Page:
Slick and Slide
Moving parts on the trailer need maintenance too
By Homer Hogg, Senior Technical Trainer for TA and Petro
Last issue we talked about the importance of lubrication maintenance in the tractor, but it’s just as vital for the trailer. Proper lubrication keeps your trailer in good working condition and prevents high operating costs resulting from premature component wear. It will also help you avoid a failed DOT inspection. June is Roadside Inspection Month, and one of the red flags for an inspector is spotting oil where there should be no oil on a trailer.
Any chance that your vehicle has a leak is cause for concern, so during regularly scheduled trailer PMs your wheel seals must be inspected to ensure they are not leaking. A leak will put a vehicle out of service and can put a driver in danger.
Any fluid on brake shoes is cause for concern. A leaking wheel seal will wash an area clean on the inside of the hub to the point that the brake shoes are negatively impacted or saturated. High temperatures and friction can lead to a fire on the wheel end in a hard braking situation or a long braking demand, such as moving down a steep grade. Saturated brake shoe linings can lessen brake performance.
Be diligent in your pre-trip inspection. There is an important distinction between a slight seep and a leak. Some seepage is normal in older trailers, and that won’t put you out of service. But if you have a new trailer and notice seepage around the seals, have a qualified technician investigate further.
Additional focus must be exercised in regards to s-cam seals. It is important that lubrication reaches the pivot points of the s-cam, and it is equally important to keep the lube in this location as long as possible. Be certain your maintenance provider keeps a close eye on all grease and oil seals, but pay special attention to those s-cam seals. When lubricating s-cam bushings, old grease, contamination and water must be purged visibly from the s-cam bushing seals.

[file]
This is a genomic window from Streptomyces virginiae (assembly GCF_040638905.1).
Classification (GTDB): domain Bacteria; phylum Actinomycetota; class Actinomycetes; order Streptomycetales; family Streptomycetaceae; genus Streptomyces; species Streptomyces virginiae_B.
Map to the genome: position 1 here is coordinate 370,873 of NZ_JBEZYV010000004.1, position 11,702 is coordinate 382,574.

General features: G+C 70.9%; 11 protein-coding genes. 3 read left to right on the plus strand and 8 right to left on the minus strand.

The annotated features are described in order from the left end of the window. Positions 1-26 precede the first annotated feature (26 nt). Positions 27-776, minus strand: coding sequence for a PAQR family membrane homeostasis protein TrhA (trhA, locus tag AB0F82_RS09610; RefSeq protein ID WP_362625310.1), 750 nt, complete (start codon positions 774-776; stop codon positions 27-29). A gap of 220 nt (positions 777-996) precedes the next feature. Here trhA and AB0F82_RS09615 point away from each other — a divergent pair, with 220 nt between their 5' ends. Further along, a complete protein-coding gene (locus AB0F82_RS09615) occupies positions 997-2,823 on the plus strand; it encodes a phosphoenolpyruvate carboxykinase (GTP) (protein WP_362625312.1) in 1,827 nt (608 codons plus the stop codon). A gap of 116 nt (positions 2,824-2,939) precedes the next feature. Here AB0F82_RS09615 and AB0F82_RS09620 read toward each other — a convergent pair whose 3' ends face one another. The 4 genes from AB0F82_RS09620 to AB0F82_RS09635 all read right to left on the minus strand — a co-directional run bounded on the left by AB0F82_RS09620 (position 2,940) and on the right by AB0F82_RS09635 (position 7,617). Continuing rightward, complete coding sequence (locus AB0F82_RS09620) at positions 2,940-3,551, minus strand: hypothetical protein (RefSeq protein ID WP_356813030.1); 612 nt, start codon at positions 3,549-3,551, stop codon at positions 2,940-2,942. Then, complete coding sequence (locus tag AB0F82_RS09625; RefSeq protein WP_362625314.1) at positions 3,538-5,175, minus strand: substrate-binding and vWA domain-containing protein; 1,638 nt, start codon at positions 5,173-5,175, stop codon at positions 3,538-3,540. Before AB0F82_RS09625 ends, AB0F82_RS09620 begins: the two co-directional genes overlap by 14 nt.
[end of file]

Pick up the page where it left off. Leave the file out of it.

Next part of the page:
The right schedule
Trailers are sometimes a difficult asset to maintain because many operations are drop and hook. Some of these trailers tend to fall between the cracks or just get missed during the PM scheduling process. To complicate the situation, intervals may need to be adjusted based on the duty-cycle of the trailer. Going off-road regularly will expose the trailer to more dust and contamination, so maintenance intervals should be more frequent. City driving, with its constant stop-and-go driving, means more brake applications and requires shorter maintenance intervals.
Finally, let’s not forget the hub and bearings. During a trailer’s scheduled PM, the oil in the hub must be inspected. It is critical to check the oil level and the condition of the oil. A good practice is to take a magnet and run it through the oil in the hub periodically. If you find metal on the magnet, additional steps must be taken. This can be a little tricky because many times the magnet will detect very tiny silver particles, which may be mistaken as normal, but in reality are bearing material flaking, which is indicative of a pending catastrophic failure. Discoloration of the fluid is another clue that bearing damage has occurred or contamination has entered the hub area. Both conditions will require additional inspection and repairs.
If it moves, lube it
friction, heat, corrosion and by flushing contaminants out from moving parts. Many mechanical failures ultimately are shown to be linked to poor lubrication practices. Consequently, utilizing the right lube at the right time in the right place is key to the longevity of your equipment.
Homer Hogg, Senior Technical Trainer for TA and Petro, has worked as a truck technician for 30 years. He is a Daimler Certified Trainer and a member of the Nashville Auto Diesel College Hall
Homer Hogg’s “Maintenance Matters” airs on the Dave Nemo Show (Road Dog Trucking, SiriusXM 106), 8 a.m. ET, the first Thursday of each month.